Estate Planning Can Help Your Children
Issues that arise:
Estate planning can benefit your children. For example, the following issues can be avoided or mitigated:
- A minor child inheriting property, causing a costly and burdensome guardianship;
- A child inheriting significant property at the age of (18);
- Having the law, not your preference, to determine who cares for your child if you pass;
- A disabled child losing government benefits.
Won’t my spouse inherit all my property and not my children?
Probably not. If you read my post about where property goes without a will, you will see children will inherit property. (Of course, if you have a will, then you can leave all your property to your spouse, assuming they survive you). But, when minor children inherit property, a guardianship can be anticipated.
Problems with guardianships:
- Guardianship proceedings are formalistic, requiring court approval for certain expenditures – slowing expenditures for your child’s needs.
- Guardianships have strict reporting and accounting requirements.
- You likely will have to incur the cost of hiring a lawyer to handle the legal proceedings. This is money that could have been used by your loved ones.
- A guardianship generally ends at age 18, meaning an often immature 18-year-old child gets access to all economic resources with the freedom to spend it as he or she wishes.
When you have an estate planning attorney draft a Texas Will, the attorney will likely include a contingent trust. You can read about what a trust is here. Essentially, this prevents guardianships and will also allow you to control the age at which your children receive funds. It can also limit expenditures to health, education, maintenance, and support.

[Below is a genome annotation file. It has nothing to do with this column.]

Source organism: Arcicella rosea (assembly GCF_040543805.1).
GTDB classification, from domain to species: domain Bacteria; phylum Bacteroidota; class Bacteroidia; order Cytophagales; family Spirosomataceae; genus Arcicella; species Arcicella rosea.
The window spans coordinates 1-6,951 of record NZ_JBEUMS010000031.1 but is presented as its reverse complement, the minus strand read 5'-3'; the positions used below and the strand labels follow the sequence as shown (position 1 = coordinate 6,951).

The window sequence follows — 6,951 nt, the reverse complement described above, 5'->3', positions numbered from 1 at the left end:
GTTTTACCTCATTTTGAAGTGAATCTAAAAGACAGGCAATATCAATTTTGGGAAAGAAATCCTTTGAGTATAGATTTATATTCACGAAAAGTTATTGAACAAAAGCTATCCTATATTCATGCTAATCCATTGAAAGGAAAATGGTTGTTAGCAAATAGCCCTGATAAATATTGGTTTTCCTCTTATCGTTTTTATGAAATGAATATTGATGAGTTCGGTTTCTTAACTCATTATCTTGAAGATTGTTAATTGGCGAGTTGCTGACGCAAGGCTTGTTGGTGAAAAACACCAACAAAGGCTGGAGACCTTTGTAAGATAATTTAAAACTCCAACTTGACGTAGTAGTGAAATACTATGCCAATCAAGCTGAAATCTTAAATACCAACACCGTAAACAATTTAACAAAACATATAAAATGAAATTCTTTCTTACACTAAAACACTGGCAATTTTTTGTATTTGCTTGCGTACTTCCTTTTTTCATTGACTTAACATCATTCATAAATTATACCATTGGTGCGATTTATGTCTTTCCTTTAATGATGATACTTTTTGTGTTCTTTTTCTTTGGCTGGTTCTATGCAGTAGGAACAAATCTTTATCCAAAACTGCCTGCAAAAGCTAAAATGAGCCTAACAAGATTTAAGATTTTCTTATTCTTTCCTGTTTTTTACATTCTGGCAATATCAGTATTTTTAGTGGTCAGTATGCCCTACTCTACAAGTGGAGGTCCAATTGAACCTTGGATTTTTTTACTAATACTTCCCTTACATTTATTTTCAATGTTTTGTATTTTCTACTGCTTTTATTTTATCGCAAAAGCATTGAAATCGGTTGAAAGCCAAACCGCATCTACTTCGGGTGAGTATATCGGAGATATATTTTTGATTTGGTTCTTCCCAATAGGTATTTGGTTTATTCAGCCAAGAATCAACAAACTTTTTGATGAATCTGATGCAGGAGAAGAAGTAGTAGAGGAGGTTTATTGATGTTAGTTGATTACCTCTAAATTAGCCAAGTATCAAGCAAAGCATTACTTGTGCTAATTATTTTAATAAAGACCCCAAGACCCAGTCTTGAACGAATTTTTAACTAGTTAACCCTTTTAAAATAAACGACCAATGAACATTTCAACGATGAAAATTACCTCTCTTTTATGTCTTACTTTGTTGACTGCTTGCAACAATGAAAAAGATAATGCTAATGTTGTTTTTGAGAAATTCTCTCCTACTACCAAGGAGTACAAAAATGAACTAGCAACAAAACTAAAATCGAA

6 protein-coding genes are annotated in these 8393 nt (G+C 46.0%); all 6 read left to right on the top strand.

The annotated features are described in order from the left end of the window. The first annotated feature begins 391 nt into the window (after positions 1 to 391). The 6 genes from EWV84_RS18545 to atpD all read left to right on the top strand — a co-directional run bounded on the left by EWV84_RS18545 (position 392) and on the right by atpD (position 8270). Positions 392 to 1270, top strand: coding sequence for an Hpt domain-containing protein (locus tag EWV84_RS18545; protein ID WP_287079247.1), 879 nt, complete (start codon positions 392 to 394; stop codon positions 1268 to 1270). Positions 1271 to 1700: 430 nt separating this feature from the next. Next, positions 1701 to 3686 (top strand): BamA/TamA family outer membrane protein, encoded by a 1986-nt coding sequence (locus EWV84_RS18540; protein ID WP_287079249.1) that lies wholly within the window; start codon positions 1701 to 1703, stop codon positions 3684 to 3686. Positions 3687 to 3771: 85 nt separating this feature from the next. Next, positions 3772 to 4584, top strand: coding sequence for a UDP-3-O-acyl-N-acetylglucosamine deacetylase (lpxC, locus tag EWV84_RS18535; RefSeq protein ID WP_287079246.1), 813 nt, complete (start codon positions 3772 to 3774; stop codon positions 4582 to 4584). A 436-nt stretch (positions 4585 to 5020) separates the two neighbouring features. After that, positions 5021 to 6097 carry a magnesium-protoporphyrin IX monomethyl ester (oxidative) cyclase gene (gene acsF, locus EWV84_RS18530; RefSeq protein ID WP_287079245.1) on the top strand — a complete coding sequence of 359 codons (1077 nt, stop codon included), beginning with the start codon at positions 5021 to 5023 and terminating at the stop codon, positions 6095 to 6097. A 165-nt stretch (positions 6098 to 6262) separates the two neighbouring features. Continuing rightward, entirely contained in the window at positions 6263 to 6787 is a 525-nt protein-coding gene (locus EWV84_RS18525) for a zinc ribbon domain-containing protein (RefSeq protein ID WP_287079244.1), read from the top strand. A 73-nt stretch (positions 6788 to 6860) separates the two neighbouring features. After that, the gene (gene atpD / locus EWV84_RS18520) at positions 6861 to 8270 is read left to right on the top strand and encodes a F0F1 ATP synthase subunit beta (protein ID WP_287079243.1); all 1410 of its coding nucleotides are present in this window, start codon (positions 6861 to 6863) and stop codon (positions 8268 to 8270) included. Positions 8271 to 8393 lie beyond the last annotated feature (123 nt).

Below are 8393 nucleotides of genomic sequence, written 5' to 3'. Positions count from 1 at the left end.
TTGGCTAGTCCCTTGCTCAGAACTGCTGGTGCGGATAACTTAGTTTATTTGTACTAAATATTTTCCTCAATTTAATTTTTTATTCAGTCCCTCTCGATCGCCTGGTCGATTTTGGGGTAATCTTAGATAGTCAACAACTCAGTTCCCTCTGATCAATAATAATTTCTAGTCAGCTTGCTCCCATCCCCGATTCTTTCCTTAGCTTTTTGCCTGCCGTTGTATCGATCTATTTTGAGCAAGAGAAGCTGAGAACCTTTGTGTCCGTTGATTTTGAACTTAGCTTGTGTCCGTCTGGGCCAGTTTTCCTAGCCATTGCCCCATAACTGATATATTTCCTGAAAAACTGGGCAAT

Appointing someone to care for your child
If you are single or if you are married and you and your spouse pass simultaneously, the law has default guardians designated for your child(ren). Generally speaking, the order of preferred guardians follows familial ties. However, this may not reflect your wishes. For example, you may have trusted friends who have a better life situation or share similar values that you would rather care for your child. When you declare a guardian for your child as a part of estate planning, you get to decide who cares for your child financially and on a day-to-day basis.
If you have a disabled child, a special needs trust can help preserve your child’s government benefits
To receive disability benefits from the government, one must essentially remain in a state of poverty. If you have a child that is receiving social security benefits when you pass and inherits money, this could jeopardize your child’s benefits. If it causes your child to lose his or her benefits, your child must spend through their inheritance to qualify again for government assistance. However, with estate planning, you can create a Special Needs Trust (sometimes referred to as a Supplemental Income Trust) to leave money to your disabled child to better their life without jeopardizing their government benefits. Read more about special needs trusts here.
Plan for the future, it is an act of love
Facing one’s mortality is not fun, but taking steps today can be an act of love to ensure that your children and loved one’s would bear a smaller burden in the event of an untimely passing. Contact me to discuss your estate planning options.